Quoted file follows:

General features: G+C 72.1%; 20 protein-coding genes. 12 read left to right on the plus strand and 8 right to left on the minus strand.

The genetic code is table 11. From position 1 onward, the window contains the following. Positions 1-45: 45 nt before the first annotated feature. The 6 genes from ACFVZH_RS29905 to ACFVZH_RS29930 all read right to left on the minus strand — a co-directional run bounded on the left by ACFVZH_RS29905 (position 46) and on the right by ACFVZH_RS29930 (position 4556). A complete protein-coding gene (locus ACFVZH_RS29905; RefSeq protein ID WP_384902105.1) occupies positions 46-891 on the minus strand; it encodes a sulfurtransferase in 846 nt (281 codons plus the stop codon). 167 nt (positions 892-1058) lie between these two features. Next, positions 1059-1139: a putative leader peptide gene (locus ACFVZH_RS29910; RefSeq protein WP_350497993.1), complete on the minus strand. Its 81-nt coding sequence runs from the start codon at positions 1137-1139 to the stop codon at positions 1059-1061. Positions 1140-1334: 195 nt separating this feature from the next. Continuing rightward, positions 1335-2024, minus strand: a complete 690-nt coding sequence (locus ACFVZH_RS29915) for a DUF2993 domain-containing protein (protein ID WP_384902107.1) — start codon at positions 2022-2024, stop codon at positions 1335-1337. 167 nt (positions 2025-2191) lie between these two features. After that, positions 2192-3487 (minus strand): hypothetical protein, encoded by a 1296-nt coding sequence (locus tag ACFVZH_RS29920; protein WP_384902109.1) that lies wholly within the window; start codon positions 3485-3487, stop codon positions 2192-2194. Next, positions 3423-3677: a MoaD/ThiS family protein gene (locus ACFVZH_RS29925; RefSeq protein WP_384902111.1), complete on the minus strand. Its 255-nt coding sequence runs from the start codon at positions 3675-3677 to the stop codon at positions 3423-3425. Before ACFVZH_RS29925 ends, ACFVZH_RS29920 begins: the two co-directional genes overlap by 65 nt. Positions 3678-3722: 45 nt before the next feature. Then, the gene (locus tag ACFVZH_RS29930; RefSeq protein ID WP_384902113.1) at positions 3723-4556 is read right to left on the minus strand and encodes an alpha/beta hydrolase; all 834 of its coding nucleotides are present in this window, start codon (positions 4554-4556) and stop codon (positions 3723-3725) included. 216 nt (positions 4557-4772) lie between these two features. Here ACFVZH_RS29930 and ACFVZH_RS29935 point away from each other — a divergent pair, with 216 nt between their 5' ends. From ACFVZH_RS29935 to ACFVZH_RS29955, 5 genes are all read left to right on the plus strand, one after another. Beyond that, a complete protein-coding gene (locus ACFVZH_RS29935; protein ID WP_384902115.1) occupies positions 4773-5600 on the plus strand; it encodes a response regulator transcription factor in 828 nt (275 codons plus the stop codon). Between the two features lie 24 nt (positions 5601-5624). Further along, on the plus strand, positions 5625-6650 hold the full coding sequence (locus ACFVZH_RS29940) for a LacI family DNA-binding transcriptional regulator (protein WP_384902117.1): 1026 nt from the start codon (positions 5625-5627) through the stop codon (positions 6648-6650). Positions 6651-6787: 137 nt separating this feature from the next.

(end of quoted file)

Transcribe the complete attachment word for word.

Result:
General features: G+C 72.1%; 20 protein-coding genes. 12 read left to right on the plus strand and 8 right to left on the minus strand.

The genetic code is table 11. From position 1 onward, the window contains the following. Positions 1-45: 45 nt before the first annotated feature. The 6 genes from ACFVZH_RS29905 to ACFVZH_RS29930 all read right to left on the minus strand — a co-directional run bounded on the left by ACFVZH_RS29905 (position 46) and on the right by ACFVZH_RS29930 (position 4556). A complete protein-coding gene (locus ACFVZH_RS29905; RefSeq protein ID WP_384902105.1) occupies positions 46-891 on the minus strand; it encodes a sulfurtransferase in 846 nt (281 codons plus the stop codon). 167 nt (positions 892-1058) lie between these two features. Next, positions 1059-1139: a putative leader peptide gene (locus ACFVZH_RS29910; RefSeq protein WP_350497993.1), complete on the minus strand. Its 81-nt coding sequence runs from the start codon at positions 1137-1139 to the stop codon at positions 1059-1061. Positions 1140-1334: 195 nt separating this feature from the next. Continuing rightward, positions 1335-2024, minus strand: a complete 690-nt coding sequence (locus ACFVZH_RS29915) for a DUF2993 domain-containing protein (protein ID WP_384902107.1) — start codon at positions 2022-2024, stop codon at positions 1335-1337. 167 nt (positions 2025-2191) lie between these two features. After that, positions 2192-3487 (minus strand): hypothetical protein, encoded by a 1296-nt coding sequence (locus tag ACFVZH_RS29920; protein WP_384902109.1) that lies wholly within the window; start codon positions 3485-3487, stop codon positions 2192-2194. Next, positions 3423-3677: a MoaD/ThiS family protein gene (locus ACFVZH_RS29925; RefSeq protein WP_384902111.1), complete on the minus strand. Its 255-nt coding sequence runs from the start codon at positions 3675-3677 to the stop codon at positions 3423-3425. Before ACFVZH_RS29925 ends, ACFVZH_RS29920 begins: the two co-directional genes overlap by 65 nt. Positions 3678-3722: 45 nt before the next feature. Then, the gene (locus tag ACFVZH_RS29930; RefSeq protein ID WP_384902113.1) at positions 3723-4556 is read right to left on the minus strand and encodes an alpha/beta hydrolase; all 834 of its coding nucleotides are present in this window, start codon (positions 4554-4556) and stop codon (positions 3723-3725) included. 216 nt (positions 4557-4772) lie between these two features. Here ACFVZH_RS29930 and ACFVZH_RS29935 point away from each other — a divergent pair, with 216 nt between their 5' ends. From ACFVZH_RS29935 to ACFVZH_RS29955, 5 genes are all read left to right on the plus strand, one after another. Beyond that, a complete protein-coding gene (locus ACFVZH_RS29935; protein ID WP_384902115.1) occupies positions 4773-5600 on the plus strand; it encodes a response regulator transcription factor in 828 nt (275 codons plus the stop codon). Between the two features lie 24 nt (positions 5601-5624). Further along, on the plus strand, positions 5625-6650 hold the full coding sequence (locus ACFVZH_RS29940) for a LacI family DNA-binding transcriptional regulator (protein WP_384902117.1): 1026 nt from the start codon (positions 5625-5627) through the stop codon (positions 6648-6650). Positions 6651-6787: 137 nt separating this feature from the next.